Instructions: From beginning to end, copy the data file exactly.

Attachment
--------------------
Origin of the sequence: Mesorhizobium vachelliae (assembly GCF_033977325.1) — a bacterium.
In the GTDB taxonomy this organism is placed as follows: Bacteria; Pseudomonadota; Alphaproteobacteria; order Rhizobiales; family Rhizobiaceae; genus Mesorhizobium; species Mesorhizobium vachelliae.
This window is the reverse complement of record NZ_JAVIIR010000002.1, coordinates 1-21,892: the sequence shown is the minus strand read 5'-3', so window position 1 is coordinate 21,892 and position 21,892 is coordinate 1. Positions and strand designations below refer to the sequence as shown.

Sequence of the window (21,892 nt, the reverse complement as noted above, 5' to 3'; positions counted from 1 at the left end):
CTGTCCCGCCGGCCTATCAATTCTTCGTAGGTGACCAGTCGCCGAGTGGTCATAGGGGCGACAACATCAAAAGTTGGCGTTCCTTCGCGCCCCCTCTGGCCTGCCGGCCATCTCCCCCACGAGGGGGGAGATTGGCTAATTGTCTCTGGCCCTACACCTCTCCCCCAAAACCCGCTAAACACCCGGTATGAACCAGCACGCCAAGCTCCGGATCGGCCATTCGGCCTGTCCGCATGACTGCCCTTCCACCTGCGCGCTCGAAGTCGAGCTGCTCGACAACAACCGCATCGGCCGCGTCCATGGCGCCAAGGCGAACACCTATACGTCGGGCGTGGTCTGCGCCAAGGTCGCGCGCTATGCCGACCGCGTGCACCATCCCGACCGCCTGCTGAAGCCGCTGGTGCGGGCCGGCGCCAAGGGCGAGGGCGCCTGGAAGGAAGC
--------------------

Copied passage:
Origin of the sequence: Mesorhizobium vachelliae (assembly GCF_033977325.1) — a bacterium.
In the GTDB taxonomy this organism is placed as follows: Bacteria; Pseudomonadota; Alphaproteobacteria; order Rhizobiales; family Rhizobiaceae; genus Mesorhizobium; species Mesorhizobium vachelliae.
This window is the reverse complement of record NZ_JAVIIR010000002.1, coordinates 1-21,892: the sequence shown is the minus strand read 5'-3', so window position 1 is coordinate 21,892 and position 21,892 is coordinate 1. Positions and strand designations below refer to the sequence as shown.

Sequence of the window (21,892 nt, the reverse complement as noted above, 5' to 3'; positions counted from 1 at the left end):
CTGTCCCGCCGGCCTATCAATTCTTCGTAGGTGACCAGTCGCCGAGTGGTCATAGGGGCGACAACATCAAAAGTTGGCGTTCCTTCGCGCCCCCTCTGGCCTGCCGGCCATCTCCCCCACGAGGGGGGAGATTGGCTAATTGTCTCTGGCCCTACACCTCTCCCCCAAAACCCGCTAAACACCCGGTATGAACCAGCACGCCAAGCTCCGGATCGGCCATTCGGCCTGTCCGCATGACTGCCCTTCCACCTGCGCGCTCGAAGTCGAGCTGCTCGACAACAACCGCATCGGCCGCGTCCATGGCGCCAAGGCGAACACCTATACGTCGGGCGTGGTCTGCGCCAAGGTCGCGCGCTATGCCGACCGCGTGCACCATCCCGACCGCCTGCTGAAGCCGCTGGTGCGGGCCGGCGCCAAGGGCGAGGGCGCCTGGAAGGAAGC